House Oversight Committee Chairman Jason ChaffetzJason ChaffetzCongress's latest hacking investigation should model its most recent Fox News Audio expands stable of podcasts by adding five new shows The myth of the conservative bestseller MORE (R-Utah) suggested Wednesday that the largest federal hack in history could ultimately put as many as 32 million people at risk.
Chaffetz based his estimate on the Office of Personnel Management’s budget request, submitted in February. OPM officials have acknowledged that two separate breaches laid bare millions of federal workers’ information to hackers thought to be based in China.
“Let me read to you what you wrote on Feb. 2 of this year,” Chaffetz said to OPM Director Katherine Archuleta during the Wednesday hearing, noting that the OPM claimed it was “a proprietor” of personally identifiable information on 32 million federal employees and retirees.
“Are you here to tell me that information is all safe? Or is it potentially 32 million records here that are at play?” Chaffetz asked.
“We’re reviewing the number and scope of the breach,” Archuleta replied.
In recent days, it’s been reported that 18 million people — including federal workers, military and intelligence community personnel, as well as friends and family named in background investigations — are potentially affected by the breach.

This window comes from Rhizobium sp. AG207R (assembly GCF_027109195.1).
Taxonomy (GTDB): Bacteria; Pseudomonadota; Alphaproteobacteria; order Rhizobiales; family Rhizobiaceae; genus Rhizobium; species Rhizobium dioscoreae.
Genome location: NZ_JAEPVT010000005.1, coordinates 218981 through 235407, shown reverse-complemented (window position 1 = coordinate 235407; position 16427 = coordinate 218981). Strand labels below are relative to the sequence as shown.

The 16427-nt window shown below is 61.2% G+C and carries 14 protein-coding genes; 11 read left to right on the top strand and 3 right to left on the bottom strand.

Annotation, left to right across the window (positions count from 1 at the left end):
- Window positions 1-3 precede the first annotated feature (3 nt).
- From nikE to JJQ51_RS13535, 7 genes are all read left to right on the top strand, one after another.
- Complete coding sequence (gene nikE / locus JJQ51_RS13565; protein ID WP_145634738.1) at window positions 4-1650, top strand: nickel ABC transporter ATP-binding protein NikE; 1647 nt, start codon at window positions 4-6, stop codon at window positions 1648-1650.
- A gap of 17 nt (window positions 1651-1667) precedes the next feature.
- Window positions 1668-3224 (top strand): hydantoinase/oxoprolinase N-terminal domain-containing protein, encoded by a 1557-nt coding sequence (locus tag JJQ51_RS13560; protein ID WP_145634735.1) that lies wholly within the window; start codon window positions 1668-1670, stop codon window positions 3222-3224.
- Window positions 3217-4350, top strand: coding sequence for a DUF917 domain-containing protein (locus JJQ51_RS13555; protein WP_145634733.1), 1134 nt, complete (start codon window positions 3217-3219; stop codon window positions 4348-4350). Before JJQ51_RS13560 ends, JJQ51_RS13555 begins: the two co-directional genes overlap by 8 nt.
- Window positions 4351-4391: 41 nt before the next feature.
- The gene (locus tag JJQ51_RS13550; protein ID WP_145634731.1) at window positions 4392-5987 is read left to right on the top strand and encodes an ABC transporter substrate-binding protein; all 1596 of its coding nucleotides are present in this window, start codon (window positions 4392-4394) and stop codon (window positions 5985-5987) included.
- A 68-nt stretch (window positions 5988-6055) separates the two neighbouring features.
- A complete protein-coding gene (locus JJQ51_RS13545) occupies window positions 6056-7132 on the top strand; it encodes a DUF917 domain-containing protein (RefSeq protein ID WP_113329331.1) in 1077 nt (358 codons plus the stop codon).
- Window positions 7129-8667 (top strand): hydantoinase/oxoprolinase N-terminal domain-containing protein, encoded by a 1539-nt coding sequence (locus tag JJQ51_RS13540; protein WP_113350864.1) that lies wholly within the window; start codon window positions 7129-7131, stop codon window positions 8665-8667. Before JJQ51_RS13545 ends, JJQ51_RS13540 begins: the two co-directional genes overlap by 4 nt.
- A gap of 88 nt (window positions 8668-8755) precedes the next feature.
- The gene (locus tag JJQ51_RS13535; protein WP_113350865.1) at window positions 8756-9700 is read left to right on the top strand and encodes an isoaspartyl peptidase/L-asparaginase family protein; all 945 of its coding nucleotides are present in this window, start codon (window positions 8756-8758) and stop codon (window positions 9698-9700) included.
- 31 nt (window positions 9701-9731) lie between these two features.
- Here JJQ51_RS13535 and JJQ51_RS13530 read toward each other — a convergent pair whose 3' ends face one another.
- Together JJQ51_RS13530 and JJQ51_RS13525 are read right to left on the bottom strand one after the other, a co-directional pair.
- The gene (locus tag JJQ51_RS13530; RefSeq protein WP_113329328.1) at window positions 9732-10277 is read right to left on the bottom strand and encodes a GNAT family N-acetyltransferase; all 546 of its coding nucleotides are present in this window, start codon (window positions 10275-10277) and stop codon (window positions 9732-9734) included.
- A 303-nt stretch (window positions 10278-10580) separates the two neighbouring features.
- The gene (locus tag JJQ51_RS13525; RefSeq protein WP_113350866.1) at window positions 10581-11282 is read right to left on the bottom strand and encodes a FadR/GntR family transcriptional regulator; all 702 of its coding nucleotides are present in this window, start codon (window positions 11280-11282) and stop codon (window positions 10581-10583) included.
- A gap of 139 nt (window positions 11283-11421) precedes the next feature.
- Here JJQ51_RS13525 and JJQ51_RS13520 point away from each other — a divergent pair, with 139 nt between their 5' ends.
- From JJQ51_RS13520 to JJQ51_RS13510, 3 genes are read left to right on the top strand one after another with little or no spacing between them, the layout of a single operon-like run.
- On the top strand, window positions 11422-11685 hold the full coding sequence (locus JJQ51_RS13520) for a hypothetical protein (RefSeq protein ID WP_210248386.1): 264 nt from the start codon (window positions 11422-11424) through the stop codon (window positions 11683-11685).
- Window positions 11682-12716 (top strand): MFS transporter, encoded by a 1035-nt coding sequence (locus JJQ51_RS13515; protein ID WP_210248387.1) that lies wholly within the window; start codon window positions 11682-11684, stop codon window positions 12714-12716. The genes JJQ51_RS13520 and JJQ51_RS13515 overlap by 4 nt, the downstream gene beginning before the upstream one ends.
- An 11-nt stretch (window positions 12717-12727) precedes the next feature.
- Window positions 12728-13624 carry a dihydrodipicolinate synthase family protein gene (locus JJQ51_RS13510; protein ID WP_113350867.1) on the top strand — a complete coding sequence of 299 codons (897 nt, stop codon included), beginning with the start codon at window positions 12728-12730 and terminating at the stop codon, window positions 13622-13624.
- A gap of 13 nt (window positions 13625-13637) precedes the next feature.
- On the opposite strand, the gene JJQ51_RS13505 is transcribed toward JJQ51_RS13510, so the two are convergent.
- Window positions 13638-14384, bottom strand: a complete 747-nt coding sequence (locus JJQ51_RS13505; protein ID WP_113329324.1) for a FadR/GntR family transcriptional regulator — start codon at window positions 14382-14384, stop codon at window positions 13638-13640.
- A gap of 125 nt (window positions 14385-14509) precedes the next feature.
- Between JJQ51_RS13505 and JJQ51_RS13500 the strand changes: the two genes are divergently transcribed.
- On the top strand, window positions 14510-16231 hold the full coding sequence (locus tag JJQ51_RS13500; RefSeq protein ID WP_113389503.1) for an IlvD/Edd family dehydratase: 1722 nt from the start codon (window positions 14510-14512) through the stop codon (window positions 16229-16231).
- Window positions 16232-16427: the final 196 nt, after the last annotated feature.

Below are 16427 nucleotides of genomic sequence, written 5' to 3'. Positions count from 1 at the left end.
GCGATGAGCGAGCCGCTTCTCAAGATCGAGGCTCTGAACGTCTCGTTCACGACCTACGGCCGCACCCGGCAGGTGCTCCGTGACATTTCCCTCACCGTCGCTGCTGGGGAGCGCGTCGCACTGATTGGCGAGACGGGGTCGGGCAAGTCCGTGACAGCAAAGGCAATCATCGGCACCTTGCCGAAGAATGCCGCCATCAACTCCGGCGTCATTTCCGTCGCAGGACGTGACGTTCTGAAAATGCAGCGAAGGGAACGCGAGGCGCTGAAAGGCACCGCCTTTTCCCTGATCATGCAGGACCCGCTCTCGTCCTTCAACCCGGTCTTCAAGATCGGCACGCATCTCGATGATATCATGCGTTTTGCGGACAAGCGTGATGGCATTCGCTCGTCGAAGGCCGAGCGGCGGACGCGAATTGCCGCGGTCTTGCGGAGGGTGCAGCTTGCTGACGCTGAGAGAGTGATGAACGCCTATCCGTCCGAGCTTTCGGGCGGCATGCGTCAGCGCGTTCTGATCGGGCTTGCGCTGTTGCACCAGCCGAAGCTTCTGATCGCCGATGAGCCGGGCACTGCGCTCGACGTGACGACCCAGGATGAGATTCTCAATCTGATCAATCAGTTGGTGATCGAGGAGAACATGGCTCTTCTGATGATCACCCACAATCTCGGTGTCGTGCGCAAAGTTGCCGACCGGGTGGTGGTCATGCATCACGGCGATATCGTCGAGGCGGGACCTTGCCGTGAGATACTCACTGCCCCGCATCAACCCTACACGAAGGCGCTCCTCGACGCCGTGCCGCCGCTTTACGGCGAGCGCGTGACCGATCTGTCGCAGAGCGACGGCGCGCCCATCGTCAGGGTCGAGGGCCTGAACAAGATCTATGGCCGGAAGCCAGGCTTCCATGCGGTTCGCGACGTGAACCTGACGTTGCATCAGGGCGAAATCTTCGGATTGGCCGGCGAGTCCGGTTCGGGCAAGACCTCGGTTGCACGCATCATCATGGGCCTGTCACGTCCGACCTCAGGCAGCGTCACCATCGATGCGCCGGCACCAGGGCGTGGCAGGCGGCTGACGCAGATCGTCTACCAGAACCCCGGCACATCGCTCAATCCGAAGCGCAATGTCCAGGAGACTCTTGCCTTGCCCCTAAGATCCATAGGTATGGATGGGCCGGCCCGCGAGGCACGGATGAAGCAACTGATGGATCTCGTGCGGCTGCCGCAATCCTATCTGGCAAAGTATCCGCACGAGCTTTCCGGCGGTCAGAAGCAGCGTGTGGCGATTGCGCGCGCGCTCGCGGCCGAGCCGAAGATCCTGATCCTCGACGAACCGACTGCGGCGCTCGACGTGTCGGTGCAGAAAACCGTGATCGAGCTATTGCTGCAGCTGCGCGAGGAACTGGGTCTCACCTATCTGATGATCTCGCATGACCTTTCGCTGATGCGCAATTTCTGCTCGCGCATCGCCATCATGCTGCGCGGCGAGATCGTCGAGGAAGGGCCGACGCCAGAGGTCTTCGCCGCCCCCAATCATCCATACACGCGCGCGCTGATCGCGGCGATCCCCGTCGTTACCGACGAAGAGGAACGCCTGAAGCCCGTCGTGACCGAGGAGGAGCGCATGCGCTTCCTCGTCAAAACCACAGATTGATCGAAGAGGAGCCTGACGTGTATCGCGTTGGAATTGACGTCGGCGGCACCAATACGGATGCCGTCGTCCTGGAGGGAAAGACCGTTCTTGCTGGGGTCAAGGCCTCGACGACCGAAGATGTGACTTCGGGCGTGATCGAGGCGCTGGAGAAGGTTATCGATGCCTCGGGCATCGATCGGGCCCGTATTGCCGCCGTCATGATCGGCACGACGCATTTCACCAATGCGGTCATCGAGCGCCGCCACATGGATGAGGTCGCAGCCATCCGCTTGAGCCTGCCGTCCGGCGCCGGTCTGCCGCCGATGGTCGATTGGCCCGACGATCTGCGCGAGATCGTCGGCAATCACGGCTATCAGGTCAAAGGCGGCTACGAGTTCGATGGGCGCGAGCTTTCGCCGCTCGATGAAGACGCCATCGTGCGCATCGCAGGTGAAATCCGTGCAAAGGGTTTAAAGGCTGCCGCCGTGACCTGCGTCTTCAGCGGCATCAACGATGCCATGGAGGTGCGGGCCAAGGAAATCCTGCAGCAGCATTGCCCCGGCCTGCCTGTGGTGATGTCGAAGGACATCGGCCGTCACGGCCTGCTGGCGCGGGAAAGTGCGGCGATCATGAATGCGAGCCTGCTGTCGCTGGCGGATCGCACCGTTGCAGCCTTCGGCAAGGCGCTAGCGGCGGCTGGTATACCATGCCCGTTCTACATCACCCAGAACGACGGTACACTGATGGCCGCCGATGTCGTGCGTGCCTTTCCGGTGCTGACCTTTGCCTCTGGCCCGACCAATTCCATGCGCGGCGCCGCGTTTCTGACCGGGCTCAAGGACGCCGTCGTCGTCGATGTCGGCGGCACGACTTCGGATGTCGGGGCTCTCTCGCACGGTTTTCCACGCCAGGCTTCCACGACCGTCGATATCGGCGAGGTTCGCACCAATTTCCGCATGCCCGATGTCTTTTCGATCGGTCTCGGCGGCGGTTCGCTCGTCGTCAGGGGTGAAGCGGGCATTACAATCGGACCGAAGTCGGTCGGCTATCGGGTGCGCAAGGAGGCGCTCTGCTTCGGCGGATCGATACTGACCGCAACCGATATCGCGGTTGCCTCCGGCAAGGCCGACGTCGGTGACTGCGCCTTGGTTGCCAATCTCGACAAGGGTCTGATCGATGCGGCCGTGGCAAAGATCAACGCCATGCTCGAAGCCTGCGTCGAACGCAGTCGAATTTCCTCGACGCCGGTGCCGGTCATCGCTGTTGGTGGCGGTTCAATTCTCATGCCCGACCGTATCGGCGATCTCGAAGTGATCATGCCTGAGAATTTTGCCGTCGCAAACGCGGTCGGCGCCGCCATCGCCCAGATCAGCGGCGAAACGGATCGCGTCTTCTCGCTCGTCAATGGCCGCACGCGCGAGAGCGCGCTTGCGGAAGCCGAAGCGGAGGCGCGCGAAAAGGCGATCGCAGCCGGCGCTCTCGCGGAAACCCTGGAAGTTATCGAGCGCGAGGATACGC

In her opening testimony at the Oversight Committee hearing, Archuleta indicated this number may fall short of the total, calling it “a preliminary, unverified and approximate number.”
“It is a number I am not comfortable with at this time because it does not represent the total number of affected individuals,” she added.
Chaffetz pressed Archuleta several times on the scope of the hack.
“I’m asking you for a range,” he said. “It could be as high as 32 million?”
“I’m not going to give you a number I’m not sure of,” Archuleta said.